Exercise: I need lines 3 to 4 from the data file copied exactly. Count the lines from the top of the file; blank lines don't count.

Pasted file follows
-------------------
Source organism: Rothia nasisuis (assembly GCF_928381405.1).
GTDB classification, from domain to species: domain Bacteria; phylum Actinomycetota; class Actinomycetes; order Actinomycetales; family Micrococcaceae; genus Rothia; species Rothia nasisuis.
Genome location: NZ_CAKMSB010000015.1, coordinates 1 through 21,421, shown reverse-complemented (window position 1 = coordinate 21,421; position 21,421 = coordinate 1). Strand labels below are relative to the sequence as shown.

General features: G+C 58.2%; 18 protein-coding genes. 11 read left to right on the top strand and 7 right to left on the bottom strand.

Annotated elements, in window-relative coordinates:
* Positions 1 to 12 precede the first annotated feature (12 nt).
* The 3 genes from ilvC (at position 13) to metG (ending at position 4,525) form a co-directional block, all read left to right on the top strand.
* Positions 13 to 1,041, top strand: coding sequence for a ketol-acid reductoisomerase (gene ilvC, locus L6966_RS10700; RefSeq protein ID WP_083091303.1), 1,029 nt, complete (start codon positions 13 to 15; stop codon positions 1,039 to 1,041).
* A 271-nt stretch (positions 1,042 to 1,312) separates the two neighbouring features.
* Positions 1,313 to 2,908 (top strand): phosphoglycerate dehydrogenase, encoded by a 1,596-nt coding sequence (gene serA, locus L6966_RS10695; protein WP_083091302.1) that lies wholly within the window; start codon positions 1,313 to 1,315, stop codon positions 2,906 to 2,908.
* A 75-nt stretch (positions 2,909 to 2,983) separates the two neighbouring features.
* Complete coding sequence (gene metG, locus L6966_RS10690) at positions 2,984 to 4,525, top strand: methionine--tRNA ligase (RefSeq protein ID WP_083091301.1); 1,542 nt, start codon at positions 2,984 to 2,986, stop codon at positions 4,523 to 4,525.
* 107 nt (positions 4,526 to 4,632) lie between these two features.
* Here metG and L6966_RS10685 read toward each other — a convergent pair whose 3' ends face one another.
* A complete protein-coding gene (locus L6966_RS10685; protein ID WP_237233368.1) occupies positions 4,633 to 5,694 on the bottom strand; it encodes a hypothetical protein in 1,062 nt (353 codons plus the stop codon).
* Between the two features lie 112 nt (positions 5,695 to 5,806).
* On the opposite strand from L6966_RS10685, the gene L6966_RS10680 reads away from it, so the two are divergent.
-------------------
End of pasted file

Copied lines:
Genome location: NZ_CAKMSB010000015.1, coordinates 1 through 21,421, shown reverse-complemented (window position 1 = coordinate 21,421; position 21,421 = coordinate 1). Strand labels below are relative to the sequence as shown.

General features: G+C 58.2%; 18 protein-coding genes. 11 read left to right on the top strand and 7 right to left on the bottom strand.